pericardium, rather than a fluid collection around the serous pericardium. The main symptoms of pericarditis are fever
and chest pain that worsens with deep breathing, but improves with sitting up and leaning forward. Larger pericardial effusions, those over 100ml
of fluid, can cause diminished heart sounds, and can even diminish cardiac output leading
to shortness of breath, low blood pressure, and lightheadedness. There are a few ways to diagnose pericarditis
and pericardial effusions. First, when the thickened layers of the pericardium
rub up against each other – it creates a friction rub which can be heard on auscultation. It sounds like two pieces of leather rubbing
against each other. Next, on an electrocardiogram, there are a
few changes that you can expect to see. In the first couple days to weeks, there can
be ST segment elevations and PR segment depressions. After that, the T waves tend to flatten and
then becomes inverted over a few weeks, and then eventually the ECG returns back to normal. On an ECG, pericardial effusions, especially
large ones, can show low QRS complex voltage or electrical alternans, which is where the
QRS complexes have different heights, as a result of the heart swinging back and forth
in a pool of pericardial fluid. On an X-ray of a heart with a large pericardial
effusion, you can see a silhouette that pools to the bottom of the heart and gives a classic
“water bottle” sign. On an echocardiogram, a pericardial effusion
makes the heart looks like it’s dancing within the pericardium, whereas constrictive
pericarditis shows the stiff serous pericardium restricting the heart’s movement. In terms of treatment, the main goal is to
relieve pain with analgesic medication, and to treat the underlying cause of inflammation. Colchicine, a medication that inhibits neutrophil
migration, is also used to decrease the likelihood of recurrent pericarditis. If there’s a severe pericardial effusion,
a pericardiocentesis can be done by inserting a needle into the pericardial cavity and draining
the excess fluid. Constrictive pericarditis may require pericardiectomy
which is a surgical removal of the pericardium. Okay, let’s recap – acute pericarditis is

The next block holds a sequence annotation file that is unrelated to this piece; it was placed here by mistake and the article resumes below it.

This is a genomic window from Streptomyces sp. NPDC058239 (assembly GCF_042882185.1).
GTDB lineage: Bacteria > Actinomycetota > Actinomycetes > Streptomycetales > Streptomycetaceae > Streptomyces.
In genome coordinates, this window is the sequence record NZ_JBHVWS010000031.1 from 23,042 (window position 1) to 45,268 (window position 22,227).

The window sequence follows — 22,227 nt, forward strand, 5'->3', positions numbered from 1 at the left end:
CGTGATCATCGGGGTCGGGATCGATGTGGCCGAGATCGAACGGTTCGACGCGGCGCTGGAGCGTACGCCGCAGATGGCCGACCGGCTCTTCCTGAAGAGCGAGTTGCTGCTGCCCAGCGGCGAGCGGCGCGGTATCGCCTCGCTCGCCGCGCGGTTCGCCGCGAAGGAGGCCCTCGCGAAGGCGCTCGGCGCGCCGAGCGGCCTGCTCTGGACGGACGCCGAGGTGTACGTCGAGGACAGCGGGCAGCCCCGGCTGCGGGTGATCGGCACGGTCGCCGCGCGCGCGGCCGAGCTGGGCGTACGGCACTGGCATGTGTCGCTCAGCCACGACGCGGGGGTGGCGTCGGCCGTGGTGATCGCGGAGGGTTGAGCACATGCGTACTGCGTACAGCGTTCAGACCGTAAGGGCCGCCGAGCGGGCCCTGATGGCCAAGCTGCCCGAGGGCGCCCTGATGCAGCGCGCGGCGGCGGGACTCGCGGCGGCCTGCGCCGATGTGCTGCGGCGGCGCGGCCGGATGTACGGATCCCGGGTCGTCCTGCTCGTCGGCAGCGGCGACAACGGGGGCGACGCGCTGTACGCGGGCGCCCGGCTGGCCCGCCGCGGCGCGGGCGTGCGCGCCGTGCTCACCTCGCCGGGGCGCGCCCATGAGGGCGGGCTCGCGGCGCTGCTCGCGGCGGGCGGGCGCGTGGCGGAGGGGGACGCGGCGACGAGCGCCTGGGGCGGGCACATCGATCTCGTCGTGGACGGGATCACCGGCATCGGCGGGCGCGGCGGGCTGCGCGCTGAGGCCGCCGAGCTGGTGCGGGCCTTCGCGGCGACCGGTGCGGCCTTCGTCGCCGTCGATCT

usually caused by idiopathic causes, viruses, or after a myocardial infarction. It usually results in a friction rub, as well
as ECG changes like ST elevation and PR depression, followed by T wave flattening and inversion. Pericardial effusions typically lead to low
QRS voltages or electrical alternans, and can be seen on an echocardiogram. Constrictive pericarditis typically results
from fibrin deposition in the serous pericardium and it prevents the heart from fully relaxing.


  1. You could have mentioned that the bread and butter heart is called `cor villosum` – nevertheless great video! Always a pleasure to watch!

  2. I have this. Im reading and seeing acute paracarditis may last 6 weeks (if I'm lucky) my question is, once it goes away does it come back ? Am I susceptible in the future ?

  3. I was worried that I have this, as have had an undiagnosed heart condition since two months ago, where I have massive night sweats, heart pain (which pulsates with every heartbeat), crazy headaches and dizziness. It turns out I have had a massive, sudden increase in blood pressure, for unknown reasons. I’m also suffering from reactive arthritis due to an infection some time ago. But as I understand the video above, pericarditis would result in LOWER blood pressure, not higher, correct? And thus it would not apply in my case? If anyone has any suggestions to why someone, like me, who recently only had 120/80 until as late as a half a year ago, and now suddenly has 165/100 (and higher when pulse is higher, it peaked at 200/120 when I did a recent test), let me know as my doctor has no clue…